|Fat Callas, Barbieri and ... unknown|
After the run down last week, I promised "reviews" or "impressions" of the new works mentioned. For those who happen to trip over this, like baby's first skate left in the shadows on the stairs -- run!!!!
My twin, Albert Innaurato, worked with a small (tiny?) opera company here in the city of turds and Weh where the idiot who ran it, a mama's boy "conductor" who was a lot like Bottom in A Midsummer Night's Dream, agreed that for a few years they could try Albert's idea of doing new work in small productions, and developing other new operas. Albert directed a few new operas and worked with a fair number of composers and librettists.
|The Shops, directed by Albert, rehearsal for American premiere|
But in working with all kinds of composers and their librettists (when they didn't write their own texts), Albert realized another art form was largely dead.
None of these people understood that a stage work has to be dramatized. Even though the music is the most important element of an opera and can cover some faults, the "play" being set, must work somehow as a "dramatic action". Almost none of these people knew much about opera. But (though all were phenomenally well educated musically) they and their librettists were totally ignorant about the theater.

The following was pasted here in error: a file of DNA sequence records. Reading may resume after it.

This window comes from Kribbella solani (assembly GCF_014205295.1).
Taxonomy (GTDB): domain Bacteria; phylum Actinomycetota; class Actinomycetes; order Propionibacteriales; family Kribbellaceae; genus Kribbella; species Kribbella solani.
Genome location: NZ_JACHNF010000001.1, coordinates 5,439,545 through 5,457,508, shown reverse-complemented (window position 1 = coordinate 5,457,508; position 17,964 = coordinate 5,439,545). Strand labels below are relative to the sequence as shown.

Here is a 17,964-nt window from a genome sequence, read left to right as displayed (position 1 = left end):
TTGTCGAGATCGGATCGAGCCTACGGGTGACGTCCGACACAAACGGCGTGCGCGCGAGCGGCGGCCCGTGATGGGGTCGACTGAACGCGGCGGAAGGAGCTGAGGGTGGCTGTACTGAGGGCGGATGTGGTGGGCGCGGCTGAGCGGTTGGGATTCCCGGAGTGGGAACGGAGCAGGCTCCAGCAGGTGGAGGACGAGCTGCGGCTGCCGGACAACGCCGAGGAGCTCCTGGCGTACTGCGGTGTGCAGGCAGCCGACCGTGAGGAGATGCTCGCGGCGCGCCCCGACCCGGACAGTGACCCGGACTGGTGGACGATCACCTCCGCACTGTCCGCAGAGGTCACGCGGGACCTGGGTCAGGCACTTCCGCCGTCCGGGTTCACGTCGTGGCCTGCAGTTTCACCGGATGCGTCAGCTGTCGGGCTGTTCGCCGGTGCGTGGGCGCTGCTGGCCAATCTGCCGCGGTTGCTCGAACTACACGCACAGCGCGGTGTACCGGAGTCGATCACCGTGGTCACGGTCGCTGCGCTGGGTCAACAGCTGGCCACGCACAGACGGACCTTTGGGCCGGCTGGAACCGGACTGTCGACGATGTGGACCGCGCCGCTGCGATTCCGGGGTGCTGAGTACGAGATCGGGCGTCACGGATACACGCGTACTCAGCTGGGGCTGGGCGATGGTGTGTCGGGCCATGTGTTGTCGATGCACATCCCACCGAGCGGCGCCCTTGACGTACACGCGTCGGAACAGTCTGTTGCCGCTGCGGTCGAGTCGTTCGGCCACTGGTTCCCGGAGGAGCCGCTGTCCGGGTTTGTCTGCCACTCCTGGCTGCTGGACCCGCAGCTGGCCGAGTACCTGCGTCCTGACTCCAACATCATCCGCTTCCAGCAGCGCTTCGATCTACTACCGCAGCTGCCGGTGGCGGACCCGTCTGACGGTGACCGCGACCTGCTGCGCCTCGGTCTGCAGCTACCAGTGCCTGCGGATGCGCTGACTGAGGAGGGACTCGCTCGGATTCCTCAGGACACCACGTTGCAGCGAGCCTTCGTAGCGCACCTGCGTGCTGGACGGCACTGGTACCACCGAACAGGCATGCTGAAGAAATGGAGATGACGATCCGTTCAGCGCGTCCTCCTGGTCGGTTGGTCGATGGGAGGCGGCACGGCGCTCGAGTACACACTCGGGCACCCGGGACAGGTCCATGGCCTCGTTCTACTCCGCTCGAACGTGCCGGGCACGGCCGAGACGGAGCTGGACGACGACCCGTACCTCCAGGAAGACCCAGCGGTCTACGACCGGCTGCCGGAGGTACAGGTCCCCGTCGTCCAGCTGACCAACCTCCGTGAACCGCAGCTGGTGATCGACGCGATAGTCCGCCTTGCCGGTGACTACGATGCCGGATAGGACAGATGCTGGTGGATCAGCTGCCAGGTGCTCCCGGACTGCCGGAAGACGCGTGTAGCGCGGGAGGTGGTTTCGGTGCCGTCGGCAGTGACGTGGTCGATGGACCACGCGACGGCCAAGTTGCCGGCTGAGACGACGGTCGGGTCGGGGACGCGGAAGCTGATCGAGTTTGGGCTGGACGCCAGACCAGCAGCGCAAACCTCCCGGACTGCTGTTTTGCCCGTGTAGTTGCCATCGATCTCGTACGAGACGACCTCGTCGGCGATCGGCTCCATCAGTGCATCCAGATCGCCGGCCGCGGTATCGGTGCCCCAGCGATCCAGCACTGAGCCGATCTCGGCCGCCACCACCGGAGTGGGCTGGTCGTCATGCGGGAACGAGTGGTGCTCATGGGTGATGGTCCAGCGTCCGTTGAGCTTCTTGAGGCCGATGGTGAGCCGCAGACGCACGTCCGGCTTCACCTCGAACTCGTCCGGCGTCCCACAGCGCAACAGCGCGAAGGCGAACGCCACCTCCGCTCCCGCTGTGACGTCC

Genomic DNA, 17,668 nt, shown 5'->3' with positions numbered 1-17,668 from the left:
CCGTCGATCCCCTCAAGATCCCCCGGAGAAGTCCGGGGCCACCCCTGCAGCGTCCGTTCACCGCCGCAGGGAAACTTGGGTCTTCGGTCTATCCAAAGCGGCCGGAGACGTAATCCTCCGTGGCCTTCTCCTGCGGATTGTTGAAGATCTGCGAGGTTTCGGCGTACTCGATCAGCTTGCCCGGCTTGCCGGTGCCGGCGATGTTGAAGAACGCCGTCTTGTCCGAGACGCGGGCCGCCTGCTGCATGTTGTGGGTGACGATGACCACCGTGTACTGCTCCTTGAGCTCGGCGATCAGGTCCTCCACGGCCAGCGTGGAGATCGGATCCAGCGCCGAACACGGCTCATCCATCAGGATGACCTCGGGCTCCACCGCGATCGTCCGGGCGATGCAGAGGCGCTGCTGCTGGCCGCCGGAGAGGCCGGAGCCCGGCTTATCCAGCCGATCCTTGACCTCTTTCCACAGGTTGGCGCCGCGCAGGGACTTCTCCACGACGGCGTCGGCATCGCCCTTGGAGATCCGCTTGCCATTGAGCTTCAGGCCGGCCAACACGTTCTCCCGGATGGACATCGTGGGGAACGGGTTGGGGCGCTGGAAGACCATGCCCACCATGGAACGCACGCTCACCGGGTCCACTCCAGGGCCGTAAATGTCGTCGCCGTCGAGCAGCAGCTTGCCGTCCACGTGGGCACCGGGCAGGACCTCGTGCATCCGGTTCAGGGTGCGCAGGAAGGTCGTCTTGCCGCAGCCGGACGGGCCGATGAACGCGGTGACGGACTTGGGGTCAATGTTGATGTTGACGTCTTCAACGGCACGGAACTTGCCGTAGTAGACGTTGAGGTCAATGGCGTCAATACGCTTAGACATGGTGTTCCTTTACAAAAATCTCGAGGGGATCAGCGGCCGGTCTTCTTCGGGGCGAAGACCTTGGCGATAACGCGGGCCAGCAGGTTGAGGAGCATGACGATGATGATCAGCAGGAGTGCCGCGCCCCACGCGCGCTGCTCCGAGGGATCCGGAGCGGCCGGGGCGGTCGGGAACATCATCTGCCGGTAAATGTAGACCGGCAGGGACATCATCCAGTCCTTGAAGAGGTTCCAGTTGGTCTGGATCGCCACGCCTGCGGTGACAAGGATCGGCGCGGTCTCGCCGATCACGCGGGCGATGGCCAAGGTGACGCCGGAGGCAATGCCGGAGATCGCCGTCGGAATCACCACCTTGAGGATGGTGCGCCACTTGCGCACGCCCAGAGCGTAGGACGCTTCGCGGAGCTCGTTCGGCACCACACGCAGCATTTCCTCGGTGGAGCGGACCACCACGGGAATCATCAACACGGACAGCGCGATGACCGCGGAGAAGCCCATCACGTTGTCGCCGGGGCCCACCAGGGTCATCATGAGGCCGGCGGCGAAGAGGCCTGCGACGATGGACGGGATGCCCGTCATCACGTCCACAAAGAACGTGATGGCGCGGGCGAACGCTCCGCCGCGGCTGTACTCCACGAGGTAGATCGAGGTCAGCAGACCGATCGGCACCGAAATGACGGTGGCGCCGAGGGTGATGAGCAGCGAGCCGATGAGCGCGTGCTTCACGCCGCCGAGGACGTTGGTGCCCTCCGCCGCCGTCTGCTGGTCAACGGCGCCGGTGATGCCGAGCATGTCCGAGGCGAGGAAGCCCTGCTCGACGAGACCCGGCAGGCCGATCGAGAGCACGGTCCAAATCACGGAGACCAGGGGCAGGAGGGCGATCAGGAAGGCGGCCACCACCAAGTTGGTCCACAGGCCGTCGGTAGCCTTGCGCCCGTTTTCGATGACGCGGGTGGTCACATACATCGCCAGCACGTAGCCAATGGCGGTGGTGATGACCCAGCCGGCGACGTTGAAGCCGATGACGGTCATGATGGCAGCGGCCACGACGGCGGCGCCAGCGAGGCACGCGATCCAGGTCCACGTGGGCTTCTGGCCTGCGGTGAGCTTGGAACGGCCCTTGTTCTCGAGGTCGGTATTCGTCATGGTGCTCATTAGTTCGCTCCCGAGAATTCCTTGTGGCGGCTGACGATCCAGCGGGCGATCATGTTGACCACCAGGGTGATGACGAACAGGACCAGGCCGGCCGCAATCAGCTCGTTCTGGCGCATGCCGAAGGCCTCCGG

They did not understand that in the operas they did know the story was dramatized, not narrated, hinted at or left somewhere in limbo: suspense, revelation, reversal, surprise and resolution happened in front of the audience.
The question Albert would always ask the composers is "what sings to you in this material?" He was always met with incomprehension. He understood that to mean that the composers had no theatrical instinct. They left it up to the librettist and tried to set what they got.
Nixon in China by John Adams set a ruinous precedent. At least a famous title to these composers and sometimes more, they didn't realize that the pretentious concept of Peter Sellars and the ludicrous text of one, Alice Goodman, wrecked a great idea. Sellars having failed in the spoken theater had no idea how to dramatize a story, substituting the bizarre for revelation. Adams, prodigiously gifted and at his freshest, was sabotaged. It was worse in The Death of Klinghoffer. What should have been a powerful dramatization of what Aristotle would have called "the union of opposites" is an easily misinterpreted mess.
Adams knew too little about how operas really work in a theater and his wonderful musical inventions tended to fall flat in context. The composers we still encounter in the opera house and admire had taken the lead in deciding how to present the story they were setting. (Adams is still among the three most produced American composers of opera in the world, but I think that says more for his gifts than the actual works as a whole).